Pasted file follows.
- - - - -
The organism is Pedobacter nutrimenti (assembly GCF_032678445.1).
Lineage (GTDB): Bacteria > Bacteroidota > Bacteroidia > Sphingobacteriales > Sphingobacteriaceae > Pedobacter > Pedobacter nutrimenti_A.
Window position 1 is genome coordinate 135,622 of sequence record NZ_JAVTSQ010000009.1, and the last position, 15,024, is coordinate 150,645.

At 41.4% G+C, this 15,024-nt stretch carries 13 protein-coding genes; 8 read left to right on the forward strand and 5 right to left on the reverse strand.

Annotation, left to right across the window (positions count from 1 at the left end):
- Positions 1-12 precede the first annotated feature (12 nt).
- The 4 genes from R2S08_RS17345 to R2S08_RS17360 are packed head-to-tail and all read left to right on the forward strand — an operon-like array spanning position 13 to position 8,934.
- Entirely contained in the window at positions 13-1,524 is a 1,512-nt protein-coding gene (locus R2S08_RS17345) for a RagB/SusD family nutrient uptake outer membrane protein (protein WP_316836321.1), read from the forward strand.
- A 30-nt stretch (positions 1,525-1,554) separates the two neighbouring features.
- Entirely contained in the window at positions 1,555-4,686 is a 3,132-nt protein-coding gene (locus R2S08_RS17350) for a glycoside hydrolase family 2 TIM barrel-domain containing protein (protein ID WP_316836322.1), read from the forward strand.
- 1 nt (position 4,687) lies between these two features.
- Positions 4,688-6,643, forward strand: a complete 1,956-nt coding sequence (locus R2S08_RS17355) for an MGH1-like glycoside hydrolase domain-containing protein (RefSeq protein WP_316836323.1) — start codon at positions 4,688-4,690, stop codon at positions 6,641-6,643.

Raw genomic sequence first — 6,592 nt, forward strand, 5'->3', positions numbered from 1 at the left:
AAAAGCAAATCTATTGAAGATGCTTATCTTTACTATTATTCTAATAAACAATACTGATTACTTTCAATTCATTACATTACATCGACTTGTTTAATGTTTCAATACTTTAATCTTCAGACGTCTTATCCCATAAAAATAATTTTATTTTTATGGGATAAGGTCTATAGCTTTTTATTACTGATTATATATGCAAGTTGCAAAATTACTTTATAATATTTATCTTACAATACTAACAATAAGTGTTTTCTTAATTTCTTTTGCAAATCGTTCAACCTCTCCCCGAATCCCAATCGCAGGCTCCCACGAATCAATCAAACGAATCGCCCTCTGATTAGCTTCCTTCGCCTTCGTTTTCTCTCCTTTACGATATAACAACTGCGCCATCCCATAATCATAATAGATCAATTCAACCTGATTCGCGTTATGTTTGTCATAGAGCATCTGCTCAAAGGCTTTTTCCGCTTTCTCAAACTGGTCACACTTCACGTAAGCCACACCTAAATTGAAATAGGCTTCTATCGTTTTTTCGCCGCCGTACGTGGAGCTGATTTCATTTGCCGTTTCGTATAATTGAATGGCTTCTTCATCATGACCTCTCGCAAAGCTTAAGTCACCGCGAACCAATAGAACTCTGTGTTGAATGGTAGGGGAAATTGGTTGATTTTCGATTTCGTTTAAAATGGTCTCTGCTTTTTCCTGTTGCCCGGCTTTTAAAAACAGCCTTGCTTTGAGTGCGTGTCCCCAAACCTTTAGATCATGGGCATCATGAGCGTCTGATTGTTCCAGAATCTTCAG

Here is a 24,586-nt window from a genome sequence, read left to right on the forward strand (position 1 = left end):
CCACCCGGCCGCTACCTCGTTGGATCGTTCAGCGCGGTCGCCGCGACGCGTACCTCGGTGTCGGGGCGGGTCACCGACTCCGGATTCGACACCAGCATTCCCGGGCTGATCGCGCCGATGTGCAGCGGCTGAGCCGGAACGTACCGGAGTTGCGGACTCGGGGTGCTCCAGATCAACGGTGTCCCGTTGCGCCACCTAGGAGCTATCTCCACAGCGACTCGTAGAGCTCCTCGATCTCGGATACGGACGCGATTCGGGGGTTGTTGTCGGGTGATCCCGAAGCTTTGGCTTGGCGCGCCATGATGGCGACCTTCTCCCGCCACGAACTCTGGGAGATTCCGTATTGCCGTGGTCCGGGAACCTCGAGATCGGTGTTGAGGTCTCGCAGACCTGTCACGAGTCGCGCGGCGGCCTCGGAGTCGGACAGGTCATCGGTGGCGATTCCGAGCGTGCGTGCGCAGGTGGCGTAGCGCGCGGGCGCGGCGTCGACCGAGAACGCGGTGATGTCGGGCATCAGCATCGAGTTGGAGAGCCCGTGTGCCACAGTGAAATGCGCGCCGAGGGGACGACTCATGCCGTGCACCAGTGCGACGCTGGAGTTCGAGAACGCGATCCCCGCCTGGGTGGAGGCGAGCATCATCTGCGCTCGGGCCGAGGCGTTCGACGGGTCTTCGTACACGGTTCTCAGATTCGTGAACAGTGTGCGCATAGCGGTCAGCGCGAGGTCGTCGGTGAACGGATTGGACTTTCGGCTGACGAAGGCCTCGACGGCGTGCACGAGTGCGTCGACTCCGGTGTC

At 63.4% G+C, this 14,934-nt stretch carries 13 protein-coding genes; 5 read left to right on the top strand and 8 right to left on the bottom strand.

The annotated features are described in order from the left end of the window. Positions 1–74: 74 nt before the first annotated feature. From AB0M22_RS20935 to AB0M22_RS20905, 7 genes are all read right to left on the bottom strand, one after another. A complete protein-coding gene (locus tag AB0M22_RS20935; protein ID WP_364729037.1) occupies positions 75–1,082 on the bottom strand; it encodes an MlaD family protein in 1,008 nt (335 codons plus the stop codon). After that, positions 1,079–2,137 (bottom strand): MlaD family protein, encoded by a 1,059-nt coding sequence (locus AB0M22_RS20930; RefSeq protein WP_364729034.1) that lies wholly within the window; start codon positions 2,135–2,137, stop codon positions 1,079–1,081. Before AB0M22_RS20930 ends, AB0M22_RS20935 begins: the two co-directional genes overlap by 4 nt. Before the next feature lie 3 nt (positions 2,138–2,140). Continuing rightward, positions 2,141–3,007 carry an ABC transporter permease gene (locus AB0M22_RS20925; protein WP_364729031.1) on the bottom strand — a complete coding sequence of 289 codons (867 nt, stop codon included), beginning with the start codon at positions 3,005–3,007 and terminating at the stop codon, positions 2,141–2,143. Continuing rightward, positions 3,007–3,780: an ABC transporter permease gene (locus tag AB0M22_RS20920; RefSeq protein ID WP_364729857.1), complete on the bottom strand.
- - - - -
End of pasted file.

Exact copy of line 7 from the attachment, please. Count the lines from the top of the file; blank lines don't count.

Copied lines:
- The 4 genes from R2S08_RS17345 to R2S08_RS17360 are packed head-to-tail and all read left to right on the forward strand — an operon-like array spanning position 13 to position 8,934.